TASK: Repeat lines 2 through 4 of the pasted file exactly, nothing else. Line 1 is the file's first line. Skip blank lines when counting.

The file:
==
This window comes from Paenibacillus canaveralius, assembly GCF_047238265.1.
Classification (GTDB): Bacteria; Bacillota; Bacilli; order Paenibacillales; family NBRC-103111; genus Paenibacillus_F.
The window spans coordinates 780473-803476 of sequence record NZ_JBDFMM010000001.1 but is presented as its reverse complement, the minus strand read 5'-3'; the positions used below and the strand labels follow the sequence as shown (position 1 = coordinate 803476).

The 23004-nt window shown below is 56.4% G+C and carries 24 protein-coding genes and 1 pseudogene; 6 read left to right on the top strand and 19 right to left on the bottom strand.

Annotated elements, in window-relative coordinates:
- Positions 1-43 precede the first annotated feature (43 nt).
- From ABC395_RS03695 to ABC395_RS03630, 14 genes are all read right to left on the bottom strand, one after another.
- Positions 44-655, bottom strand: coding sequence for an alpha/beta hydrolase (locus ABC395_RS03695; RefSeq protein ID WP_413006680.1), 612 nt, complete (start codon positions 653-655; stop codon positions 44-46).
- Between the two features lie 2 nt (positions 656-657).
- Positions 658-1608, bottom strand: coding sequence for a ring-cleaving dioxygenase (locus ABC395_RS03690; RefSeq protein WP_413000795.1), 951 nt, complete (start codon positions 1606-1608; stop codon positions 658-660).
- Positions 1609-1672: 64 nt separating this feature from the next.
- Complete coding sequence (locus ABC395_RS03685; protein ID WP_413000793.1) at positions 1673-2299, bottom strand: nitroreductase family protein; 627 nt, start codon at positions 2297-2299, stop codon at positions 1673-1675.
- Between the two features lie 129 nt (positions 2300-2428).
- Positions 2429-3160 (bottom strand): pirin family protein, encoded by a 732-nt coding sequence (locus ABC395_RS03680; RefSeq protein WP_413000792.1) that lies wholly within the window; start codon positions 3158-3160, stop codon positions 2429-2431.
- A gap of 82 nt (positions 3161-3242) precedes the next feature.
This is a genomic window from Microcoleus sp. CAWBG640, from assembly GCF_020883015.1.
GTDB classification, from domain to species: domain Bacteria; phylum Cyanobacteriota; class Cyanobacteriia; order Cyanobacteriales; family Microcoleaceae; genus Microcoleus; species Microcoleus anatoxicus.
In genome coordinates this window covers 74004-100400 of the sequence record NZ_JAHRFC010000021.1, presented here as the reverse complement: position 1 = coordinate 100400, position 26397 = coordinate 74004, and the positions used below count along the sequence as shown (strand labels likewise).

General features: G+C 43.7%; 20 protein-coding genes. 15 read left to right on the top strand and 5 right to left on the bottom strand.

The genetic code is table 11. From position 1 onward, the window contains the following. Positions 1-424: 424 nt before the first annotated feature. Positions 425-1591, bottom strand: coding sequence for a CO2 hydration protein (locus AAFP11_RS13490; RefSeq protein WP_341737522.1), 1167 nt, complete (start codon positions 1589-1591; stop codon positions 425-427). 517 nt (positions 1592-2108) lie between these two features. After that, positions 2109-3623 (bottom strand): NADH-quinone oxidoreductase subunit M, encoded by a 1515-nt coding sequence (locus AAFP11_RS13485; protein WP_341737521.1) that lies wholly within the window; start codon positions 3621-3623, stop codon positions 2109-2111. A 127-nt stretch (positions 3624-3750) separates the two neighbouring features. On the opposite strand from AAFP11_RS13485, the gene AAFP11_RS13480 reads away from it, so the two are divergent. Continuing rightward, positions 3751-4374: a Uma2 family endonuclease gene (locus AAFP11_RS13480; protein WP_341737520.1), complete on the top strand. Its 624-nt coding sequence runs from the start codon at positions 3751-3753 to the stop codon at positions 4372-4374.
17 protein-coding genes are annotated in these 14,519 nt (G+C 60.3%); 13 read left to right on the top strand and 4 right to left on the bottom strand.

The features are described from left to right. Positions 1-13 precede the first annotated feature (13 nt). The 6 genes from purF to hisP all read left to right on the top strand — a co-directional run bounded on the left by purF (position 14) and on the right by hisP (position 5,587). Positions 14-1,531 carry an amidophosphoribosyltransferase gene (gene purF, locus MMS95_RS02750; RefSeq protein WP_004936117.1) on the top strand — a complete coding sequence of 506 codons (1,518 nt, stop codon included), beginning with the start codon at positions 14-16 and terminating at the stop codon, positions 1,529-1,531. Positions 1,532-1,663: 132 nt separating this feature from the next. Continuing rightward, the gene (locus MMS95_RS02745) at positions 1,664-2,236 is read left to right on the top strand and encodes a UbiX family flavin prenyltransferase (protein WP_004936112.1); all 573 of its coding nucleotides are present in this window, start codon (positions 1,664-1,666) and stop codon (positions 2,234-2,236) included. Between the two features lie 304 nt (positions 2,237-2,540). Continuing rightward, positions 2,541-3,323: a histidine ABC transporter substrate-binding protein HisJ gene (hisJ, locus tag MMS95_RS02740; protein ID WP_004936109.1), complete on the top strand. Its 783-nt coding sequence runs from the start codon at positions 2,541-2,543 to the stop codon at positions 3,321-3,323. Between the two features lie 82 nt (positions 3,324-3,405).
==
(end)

Classification (GTDB): Bacteria; Bacillota; Bacilli; order Paenibacillales; family NBRC-103111; genus Paenibacillus_F.
The window spans coordinates 780473-803476 of sequence record NZ_JBDFMM010000001.1 but is presented as its reverse complement, the minus strand read 5'-3'; the positions used below and the strand labels follow the sequence as shown (position 1 = coordinate 803476).

The 23004-nt window shown below is 56.4% G+C and carries 24 protein-coding genes and 1 pseudogene; 6 read left to right on the top strand and 19 right to left on the bottom strand.